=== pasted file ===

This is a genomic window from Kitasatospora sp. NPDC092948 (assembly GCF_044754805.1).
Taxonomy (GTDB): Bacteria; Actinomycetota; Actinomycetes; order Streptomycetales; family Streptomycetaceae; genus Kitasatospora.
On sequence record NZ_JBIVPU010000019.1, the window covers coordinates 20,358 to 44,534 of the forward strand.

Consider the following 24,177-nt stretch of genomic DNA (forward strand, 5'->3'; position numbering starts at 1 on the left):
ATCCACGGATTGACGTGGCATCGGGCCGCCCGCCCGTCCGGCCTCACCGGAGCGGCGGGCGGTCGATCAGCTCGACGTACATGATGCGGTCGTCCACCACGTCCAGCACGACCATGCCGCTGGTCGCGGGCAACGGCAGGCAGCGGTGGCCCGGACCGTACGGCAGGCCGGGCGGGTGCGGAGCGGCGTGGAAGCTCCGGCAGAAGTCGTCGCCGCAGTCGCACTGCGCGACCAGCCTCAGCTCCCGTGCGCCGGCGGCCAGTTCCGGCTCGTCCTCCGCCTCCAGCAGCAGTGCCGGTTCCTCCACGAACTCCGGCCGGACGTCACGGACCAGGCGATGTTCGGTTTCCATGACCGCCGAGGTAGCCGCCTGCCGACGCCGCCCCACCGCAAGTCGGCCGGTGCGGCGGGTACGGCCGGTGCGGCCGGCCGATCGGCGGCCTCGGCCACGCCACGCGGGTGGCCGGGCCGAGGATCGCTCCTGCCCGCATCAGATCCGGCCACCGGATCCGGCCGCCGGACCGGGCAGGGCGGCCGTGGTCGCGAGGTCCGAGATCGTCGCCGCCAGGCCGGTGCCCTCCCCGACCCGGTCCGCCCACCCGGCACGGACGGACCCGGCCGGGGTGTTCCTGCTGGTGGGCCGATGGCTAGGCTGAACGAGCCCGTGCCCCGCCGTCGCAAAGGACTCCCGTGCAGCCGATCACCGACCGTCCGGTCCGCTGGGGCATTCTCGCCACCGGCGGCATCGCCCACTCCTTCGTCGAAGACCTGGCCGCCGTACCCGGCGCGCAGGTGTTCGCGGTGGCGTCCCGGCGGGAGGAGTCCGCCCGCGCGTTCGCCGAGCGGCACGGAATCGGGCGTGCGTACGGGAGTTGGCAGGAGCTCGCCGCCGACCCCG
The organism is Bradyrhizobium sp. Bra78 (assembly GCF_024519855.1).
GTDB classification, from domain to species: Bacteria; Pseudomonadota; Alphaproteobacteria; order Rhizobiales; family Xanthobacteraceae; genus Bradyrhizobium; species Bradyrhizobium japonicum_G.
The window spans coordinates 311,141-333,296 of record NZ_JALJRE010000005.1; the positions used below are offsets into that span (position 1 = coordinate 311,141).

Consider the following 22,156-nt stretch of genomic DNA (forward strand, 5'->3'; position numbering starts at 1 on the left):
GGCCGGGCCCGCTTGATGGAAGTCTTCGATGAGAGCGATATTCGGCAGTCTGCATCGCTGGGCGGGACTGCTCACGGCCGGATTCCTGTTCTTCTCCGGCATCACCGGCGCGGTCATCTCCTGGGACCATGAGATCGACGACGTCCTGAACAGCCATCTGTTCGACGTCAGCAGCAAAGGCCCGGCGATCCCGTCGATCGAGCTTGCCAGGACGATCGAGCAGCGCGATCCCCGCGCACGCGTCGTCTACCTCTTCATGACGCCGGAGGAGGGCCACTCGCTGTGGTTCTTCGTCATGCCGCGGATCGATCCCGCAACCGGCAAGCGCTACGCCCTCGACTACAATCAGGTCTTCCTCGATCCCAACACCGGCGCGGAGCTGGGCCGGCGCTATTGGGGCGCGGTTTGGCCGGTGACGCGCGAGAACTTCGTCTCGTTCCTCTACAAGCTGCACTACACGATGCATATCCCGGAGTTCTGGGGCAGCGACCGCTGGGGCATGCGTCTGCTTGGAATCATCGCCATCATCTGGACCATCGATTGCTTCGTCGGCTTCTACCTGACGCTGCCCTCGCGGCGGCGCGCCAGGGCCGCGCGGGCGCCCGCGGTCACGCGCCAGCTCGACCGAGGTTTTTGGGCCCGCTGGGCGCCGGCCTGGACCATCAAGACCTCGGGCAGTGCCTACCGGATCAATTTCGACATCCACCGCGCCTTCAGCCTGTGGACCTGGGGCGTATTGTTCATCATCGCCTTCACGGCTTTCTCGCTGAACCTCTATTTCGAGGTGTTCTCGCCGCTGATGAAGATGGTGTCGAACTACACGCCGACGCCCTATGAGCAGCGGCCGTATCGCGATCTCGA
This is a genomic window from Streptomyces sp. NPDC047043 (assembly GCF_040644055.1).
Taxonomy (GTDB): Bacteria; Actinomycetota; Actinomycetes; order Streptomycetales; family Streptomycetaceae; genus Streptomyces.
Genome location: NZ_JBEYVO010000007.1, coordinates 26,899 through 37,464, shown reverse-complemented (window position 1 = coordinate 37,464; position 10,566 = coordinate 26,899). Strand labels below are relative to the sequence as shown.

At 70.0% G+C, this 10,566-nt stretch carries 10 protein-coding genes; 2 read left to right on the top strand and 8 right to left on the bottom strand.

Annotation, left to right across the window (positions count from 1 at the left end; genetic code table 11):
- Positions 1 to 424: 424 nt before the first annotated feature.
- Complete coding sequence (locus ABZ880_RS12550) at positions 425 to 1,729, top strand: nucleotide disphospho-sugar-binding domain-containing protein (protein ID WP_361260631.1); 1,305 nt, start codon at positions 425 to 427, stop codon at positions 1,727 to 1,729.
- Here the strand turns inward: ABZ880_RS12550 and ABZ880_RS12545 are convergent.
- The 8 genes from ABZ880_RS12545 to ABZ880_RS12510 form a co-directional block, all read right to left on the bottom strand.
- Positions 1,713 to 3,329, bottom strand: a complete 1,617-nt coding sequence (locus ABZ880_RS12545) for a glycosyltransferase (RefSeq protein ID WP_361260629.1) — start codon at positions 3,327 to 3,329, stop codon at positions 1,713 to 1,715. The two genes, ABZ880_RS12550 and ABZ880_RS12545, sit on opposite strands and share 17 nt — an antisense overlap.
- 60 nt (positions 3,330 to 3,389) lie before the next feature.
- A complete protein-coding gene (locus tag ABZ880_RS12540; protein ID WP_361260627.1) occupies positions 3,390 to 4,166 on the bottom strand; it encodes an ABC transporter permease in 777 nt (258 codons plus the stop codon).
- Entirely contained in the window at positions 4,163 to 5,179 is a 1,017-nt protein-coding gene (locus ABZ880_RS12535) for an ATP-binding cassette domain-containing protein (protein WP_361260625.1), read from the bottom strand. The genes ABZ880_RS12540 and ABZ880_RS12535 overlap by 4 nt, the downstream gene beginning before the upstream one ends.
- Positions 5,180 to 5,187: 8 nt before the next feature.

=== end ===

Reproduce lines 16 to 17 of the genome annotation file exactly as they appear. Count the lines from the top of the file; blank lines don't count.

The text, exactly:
- Positions 1 to 424: 424 nt before the first annotated feature.
- Complete coding sequence (locus ABZ880_RS12550) at positions 425 to 1,729, top strand: nucleotide disphospho-sugar-binding domain-containing protein (protein ID WP_361260631.1); 1,305 nt, start codon at positions 425 to 427, stop codon at positions 1,727 to 1,729.